Our goal is to make sure BodoSQL is faster and more scalable than other SQL engines at large scale, and can match performance of efficient Python codes using Bodo. While there is a long way to go to handle all complex cases efficiently, initial results are encouraging.

In May 2022, we evaluated BodoSQL using Query 10 derived from the standard TPC-H benchmarks and compared it to Python code in Bodo and SQL code using SparkSQL (AWS EMR service). According to the TPC organization, Query 10 is used to determine “the top 20 customers, in terms of their effect on lost revenue for a given quarter, who have returned parts”. The Python version using Bodo is a manual translation of SQL into Python. We generate and use scale factor 1000 (corresponding to roughly 1TB dataset in original TPC file format) for benchmarking. We use a 4 node cluster on AWS with a total of 192 physical CPU cores. Note: This performance and cost comparison is derived from TPC-H, and as such, is not comparable to any published TPC results.

The graph below demonstrates the performance results. BodoSQL provides similar performance to Bodo code but is almost 10x faster than SparkSQL. The performance advantage of BodoSQL over others usually widens with more complex queries on larger datasets and clusters. 

Figure 2: Results derived from TPC-H Q10 for BodoSQL, Bodo, and SparkSQL (excluding I/O, lower is better).

BodoSQL Internal Design

BodoSQL supports SQL by converting queries into Python functions for Bodo to compile and parallelize. At a high level, BodoSQL has three phases:

  1. Logical Plan Generation
  2. Bodo Code Generation
  3. Bodo Execution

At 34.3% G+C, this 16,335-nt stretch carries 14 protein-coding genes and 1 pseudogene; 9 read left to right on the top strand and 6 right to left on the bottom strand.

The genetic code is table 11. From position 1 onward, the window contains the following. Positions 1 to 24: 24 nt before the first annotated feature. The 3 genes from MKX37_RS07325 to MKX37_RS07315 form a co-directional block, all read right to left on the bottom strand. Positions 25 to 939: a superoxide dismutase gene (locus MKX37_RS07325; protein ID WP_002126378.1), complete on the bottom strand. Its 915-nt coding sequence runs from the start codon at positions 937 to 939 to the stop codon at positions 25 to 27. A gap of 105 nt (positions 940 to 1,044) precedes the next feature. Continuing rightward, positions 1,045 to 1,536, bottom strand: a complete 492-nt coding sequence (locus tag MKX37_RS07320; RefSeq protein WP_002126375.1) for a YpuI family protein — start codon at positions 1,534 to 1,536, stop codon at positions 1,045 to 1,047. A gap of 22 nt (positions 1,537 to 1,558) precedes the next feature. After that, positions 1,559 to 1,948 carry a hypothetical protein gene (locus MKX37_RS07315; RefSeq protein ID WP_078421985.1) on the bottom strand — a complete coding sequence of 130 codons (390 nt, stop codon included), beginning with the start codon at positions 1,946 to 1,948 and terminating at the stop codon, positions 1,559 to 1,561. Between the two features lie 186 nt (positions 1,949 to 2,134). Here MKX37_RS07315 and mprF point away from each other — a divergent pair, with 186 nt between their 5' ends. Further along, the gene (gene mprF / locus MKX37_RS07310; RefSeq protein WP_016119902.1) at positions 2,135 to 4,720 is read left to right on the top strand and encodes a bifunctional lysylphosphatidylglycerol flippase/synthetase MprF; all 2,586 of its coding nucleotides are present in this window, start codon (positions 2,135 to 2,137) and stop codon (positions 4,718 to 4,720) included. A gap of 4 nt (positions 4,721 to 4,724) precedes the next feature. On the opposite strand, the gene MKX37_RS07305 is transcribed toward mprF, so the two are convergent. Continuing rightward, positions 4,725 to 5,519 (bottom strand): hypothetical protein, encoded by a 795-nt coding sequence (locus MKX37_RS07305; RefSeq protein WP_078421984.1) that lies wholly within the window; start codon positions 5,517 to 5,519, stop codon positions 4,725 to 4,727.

This figure illustrates these phases:

Logical Plan Generation

BodoSQL starts by parsing the SQL query into relational algebra and generates a logical representation of the query using Apache Calcite. BodoSQL then optimizes this logical plan inside Calcite to enable generation of efficient code.

Bodo Code Generation

Once BodoSQL has produced an optimized logical plan, it generates a physical plan that Bodo can compile. Currently, this is done by generating a Python function which is equivalent to the query (but may change in the future). Typically this generated Python code is just standard Pandas except when SQL behavior is different (e.g. null handling). In these situations, we use specialized library functions that provide matching SQL behavior (written in Python and JIT compiled).

Bodo Execution

The final step in BodoSQL is to compile the generated code in Bodo and execute it. The generated function is inlined in the outer JIT function to enable end to end optimization and error checking. Essentially, this is as if the whole function was written in Python which eliminates language boundaries.

Next Steps

BodoSQL is in early stages but is already showing great potential to address major data processing pain points. It provides extreme performance and scalability, full integration with Python, and simple deployment at the same time. Our customers have started migrating various SQL workloads to it, which are typically long-running data engineering applications.

We plan to optimize BodoSQL’s performance further using more database-style query optimization techniques. Furthermore, we plan to develop integration with BI/visualization tools and storage backends to provide a full SQL solution for a variety of use cases.

BodoSQL Beta can be installed from Conda (conda install bodosql -c -c conda-forge). Please contact us if you want to discuss a production workload. We welcome any feedback that helps us improve BodoSQL!

1:  The code can be found here

2: We use Bodo 2022.4, BodoSQL 2022.4 SQL.  The Bodo/BodoSQL runs were on Bodo Cloud Platform using 4 r5n.24xlarge instances (EFA enabled). The SparkSQL runs were on AWS EMR 6.6.0 (default configuration) using a r5dn.24xlarge master and 3 r5n.24xlarge workers.